Here’s a photo that I took toward the end of BP:
As you can see, it was kinda crowded, but not THAT crowded. I had a little bit of room to run, but hardly needed it. Most of the homers landed within five feet of where I was standing. It was incredible and almost unbelievable. I’d never had so many balls come right to me like that. For the record, no one was pissed at me for catching so many because I kept giving them away to little kids.
Looking back at my notes, I see that I wrote the word “Camden” three times, but in fact I snagged four of those balls:
I made sure not to give any of the commemorative balls away.
This was my view during the game:
It was the final day of the regular season, and two different divisions had not yet been decided. At least that’s what I thought when I looked at the scoreboard:
See the top score below the arrow? The A’s and Rangers began the day tied for first place. This was the first time that I saw the final score, and I was very happy about the outcome. I tend to root for underdogs. And I’m also sick of the Rangers. And, you know, George Bush.
Meanwhile, do you see the score at the bottom of the column? The Rays were beating the Orioles, 1-0, in the top of the 2nd inning — a huge game because the Yankees began the day with a one-game lead over the Orioles. In other words, if the Orioles were to beat the Rays AND the Yankees were to lose to the Red Sox, then there’d be a bonus/163rd game the following day in Baltimore to determine the division winner.
So much for that.
With one out in the bottom of the 7th, there was an announcement that the Orioles had lost in Tampa. This was the reaction at Yankee Stadium:
Several minutes later, I took the following photo when Robinson Cano was at bat:
The man is incredible. As you can see above, he was 4-for-4 with two homers, six RBIs, and three runs, and to cap it off, he walked in his final plate appearance.
In the top of the 9th inning, I headed to the bleachers above the Red Sox’s bullpen. Look what was lurking behind the left-center field wall:
It didn’t take long for Yankees ace Freddie Garcia to strike out the side, prompting his teammates to rush in from the bullpen:
The Red Sox relievers slowly made the trek across the field, leaving this guy to deal with the ball bag:
Click the photo above for a closer look. See the balls on the ground in the corner of the bullpen? There were half a dozen, and that guy left them all there.
Meanwhile, this was taking place just in front of me:
There were NINE balls in the bullpen, and when it became clear that they weren’t gonna get tossed up into the bleachers, I took off and headed toward the 100 Level seats. On the way, I ran into my friend Leon Feingold, who was there with a girlfriend named Blanca. I told them that we all had a chance to get baseballs, but we had to move fast. This was the result:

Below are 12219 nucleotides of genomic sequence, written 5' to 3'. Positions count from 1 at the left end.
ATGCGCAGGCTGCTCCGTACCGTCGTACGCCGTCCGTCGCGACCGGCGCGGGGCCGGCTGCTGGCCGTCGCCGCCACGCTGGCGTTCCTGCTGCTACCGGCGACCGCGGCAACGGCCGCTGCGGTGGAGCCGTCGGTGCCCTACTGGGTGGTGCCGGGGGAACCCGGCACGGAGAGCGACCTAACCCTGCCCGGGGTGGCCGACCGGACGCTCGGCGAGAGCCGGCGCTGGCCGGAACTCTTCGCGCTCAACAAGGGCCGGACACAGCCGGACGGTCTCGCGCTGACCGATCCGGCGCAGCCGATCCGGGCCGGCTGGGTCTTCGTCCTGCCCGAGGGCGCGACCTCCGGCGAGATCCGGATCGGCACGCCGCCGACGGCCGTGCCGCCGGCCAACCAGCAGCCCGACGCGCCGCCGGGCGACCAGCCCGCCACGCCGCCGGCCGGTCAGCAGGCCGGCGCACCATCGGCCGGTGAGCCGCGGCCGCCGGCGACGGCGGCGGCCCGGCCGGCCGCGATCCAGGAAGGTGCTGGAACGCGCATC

(Leon is 6-foot-6.)
The groundskeeper tossed all the balls into the crowd, and look who else got one:
That’s Mark McConville. He was about to leave when I arrived with Leon and Blanca; from where he’d been standing, he couldn’t see any of the balls in the bullpen, so I told him to stick around. (By the way, the reason why he’s holding four baseballs is that he gave one to a kid during BP.)
Here are the eight balls that I took home:
Why eight and not nine? Because I gave one of my Camden Yards commemorative balls to a security guard who’d been especially nice to me all season.
• 14 balls at this game (eight pictured above because I gave six away)
• 633 balls in 78 games this season = 8.12 balls per game.
• 870 consecutive games with at least one ball
• 395 consecutive games with at least two balls
• 210 lifetime games with ten or more balls
• 6,452 total balls
(I’m raising money again this season for Pitch In For Baseball, a non-profit charity that provides baseball equipment to underprivileged kids all over the world. Click here to learn more about my fundraiser, and click here to see the prizes that I’ll be giving away to donors.)
• 45 donors
• $2.72 pledged per ball (if you add up all the pledges)
• $38.08 raised at this game
• $1,721.76 raised this season
• $20,878.76 raised since I started my fundraiser in 2009
Of the eight balls that I kept, one has an invisible ink stamp. Here’s a side-by-side comparison of it in regular light versus black light:
Finally, since people are asking about my post-season plans, I’m going to attend Game 2 of the ALDS tomorrow (Monday the 8th) in Baltimore, and I might make it to another game or two after that. Stay tuned . . .